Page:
The U.S.-Mexico border will reopen to land traffic for non-essential travelers in early November, Mexico’s Foreign Minister Marcel Ebrard said Friday, following more than a year of closure due to COVID-19 restrictions.
“Last night, Secretary Mayorkas confirmed to me that normal activities will resume in the first days of November,” Ebrard said in a statement Friday.
“Land and air travel to the United States will be allowed for vaccinated individuals,” he added.
The ability to travel across the U.S.-Mexico border will depend on vaccination, which is why “in addition, of course, to saving the lives of Mexicans, the President has emphasized accelerating the vaccination process,” Ebrard said.
Secretary of Homeland Security Alejandro Mayorkas also announced on Tuesday the upcoming reopenings of both the Canadian and Mexican borders in November for travelers fully vaccinated for COVID-19 with appropriate documentation.
“In alignment with the new international air travel system that will be implemented in November, we will begin allowing travelers from Mexico and Canada who are fully vaccinated for COVID-19 to enter the United States for non-essential purposes, including to visit friends and family or for tourism, via land and ferry border crossings,” Mayorkas said in a statement.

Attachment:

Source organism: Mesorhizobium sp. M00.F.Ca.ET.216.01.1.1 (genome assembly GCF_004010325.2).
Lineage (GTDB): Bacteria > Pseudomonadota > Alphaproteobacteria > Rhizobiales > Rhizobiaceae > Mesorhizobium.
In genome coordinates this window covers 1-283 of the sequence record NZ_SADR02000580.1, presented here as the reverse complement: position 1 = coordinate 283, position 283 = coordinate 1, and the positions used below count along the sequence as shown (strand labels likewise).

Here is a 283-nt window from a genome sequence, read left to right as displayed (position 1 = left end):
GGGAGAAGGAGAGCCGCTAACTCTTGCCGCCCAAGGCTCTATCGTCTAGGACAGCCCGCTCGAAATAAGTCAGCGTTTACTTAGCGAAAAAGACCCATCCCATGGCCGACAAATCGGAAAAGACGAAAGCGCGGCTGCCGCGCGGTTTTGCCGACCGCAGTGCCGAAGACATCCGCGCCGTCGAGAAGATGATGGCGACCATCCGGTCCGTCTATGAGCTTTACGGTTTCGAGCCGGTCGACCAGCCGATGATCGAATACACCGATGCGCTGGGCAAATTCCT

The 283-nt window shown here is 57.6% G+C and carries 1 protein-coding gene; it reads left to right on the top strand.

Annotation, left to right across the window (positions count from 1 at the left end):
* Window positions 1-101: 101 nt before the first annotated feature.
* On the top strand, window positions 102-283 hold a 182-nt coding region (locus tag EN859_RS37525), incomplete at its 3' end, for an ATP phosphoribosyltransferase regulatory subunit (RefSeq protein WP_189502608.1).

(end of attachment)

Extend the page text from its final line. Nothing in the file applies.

“Cross-border travel creates significant economic activity in our border communities and benefits our broader economy. We are pleased to be taking steps to resume regular travel in a safe and sustainable manner,” he added.
The border reopening is scheduled to take place in two phases. In November, CBP will begin allowing fully vaccinated travelers from Mexico or Canada to enter the United States with appropriate travel paperwork.
In January 2022, all inbound foreign travelers, including those from outside of Mexico and Canada, will be included, according to the statement by Mayorkas. The phased reopening is designed to offer time for essential workers, including truck drivers, students, healthcare workers, and other travelers to complete full vaccination status.
The reopening should be an economic advantage to some American border cities. Some locations have experienced a decline in business during the pandemic closures, as workers and tourists from Mexico were a major part of local businesses.
The news also comes as COVID-19 positive cases have declined among many of America’s border communities. The weekly San Diego COVID-19 watch report last week (pdf) noted average daily cases have dropped from 524 to 432 cases.
In addition, COVID-19 vaccination rates have continued to increase nationwide. In San Diego County, those 12 years old or older who have had at least one dose of the COVID-19 vaccine surpassed 80 percent (pdf).